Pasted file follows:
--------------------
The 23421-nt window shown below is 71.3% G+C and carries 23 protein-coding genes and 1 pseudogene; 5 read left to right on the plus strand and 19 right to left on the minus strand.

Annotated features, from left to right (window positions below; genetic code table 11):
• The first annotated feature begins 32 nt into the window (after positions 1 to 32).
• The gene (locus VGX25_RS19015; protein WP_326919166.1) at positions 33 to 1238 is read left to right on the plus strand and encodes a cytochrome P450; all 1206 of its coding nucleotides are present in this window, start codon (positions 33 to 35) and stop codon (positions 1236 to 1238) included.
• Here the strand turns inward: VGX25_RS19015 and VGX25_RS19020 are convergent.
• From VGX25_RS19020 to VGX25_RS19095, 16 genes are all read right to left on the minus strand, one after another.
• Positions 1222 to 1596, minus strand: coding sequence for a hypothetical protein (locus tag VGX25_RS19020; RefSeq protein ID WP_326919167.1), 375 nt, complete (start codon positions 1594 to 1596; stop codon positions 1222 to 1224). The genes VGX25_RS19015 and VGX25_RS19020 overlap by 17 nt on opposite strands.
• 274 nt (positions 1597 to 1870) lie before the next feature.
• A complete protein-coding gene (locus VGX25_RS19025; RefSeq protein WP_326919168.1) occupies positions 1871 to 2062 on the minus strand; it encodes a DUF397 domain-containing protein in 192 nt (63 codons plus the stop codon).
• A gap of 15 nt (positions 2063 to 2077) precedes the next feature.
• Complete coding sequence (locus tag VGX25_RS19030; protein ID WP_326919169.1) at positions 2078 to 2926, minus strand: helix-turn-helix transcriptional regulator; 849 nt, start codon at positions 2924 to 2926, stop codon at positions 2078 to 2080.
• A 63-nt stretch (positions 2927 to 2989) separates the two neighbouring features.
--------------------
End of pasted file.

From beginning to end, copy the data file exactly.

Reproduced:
The 23421-nt window shown below is 71.3% G+C and carries 23 protein-coding genes and 1 pseudogene; 5 read left to right on the plus strand and 19 right to left on the minus strand.

Annotated features, from left to right (window positions below; genetic code table 11):
• The first annotated feature begins 32 nt into the window (after positions 1 to 32).
• The gene (locus VGX25_RS19015; protein WP_326919166.1) at positions 33 to 1238 is read left to right on the plus strand and encodes a cytochrome P450; all 1206 of its coding nucleotides are present in this window, start codon (positions 33 to 35) and stop codon (positions 1236 to 1238) included.
• Here the strand turns inward: VGX25_RS19015 and VGX25_RS19020 are convergent.
• From VGX25_RS19020 to VGX25_RS19095, 16 genes are all read right to left on the minus strand, one after another.
• Positions 1222 to 1596, minus strand: coding sequence for a hypothetical protein (locus tag VGX25_RS19020; RefSeq protein ID WP_326919167.1), 375 nt, complete (start codon positions 1594 to 1596; stop codon positions 1222 to 1224). The genes VGX25_RS19015 and VGX25_RS19020 overlap by 17 nt on opposite strands.
• 274 nt (positions 1597 to 1870) lie before the next feature.
• A complete protein-coding gene (locus VGX25_RS19025; RefSeq protein WP_326919168.1) occupies positions 1871 to 2062 on the minus strand; it encodes a DUF397 domain-containing protein in 192 nt (63 codons plus the stop codon).
• A gap of 15 nt (positions 2063 to 2077) precedes the next feature.
• Complete coding sequence (locus tag VGX25_RS19030; protein ID WP_326919169.1) at positions 2078 to 2926, minus strand: helix-turn-helix transcriptional regulator; 849 nt, start codon at positions 2924 to 2926, stop codon at positions 2078 to 2080.
• A 63-nt stretch (positions 2927 to 2989) separates the two neighbouring features.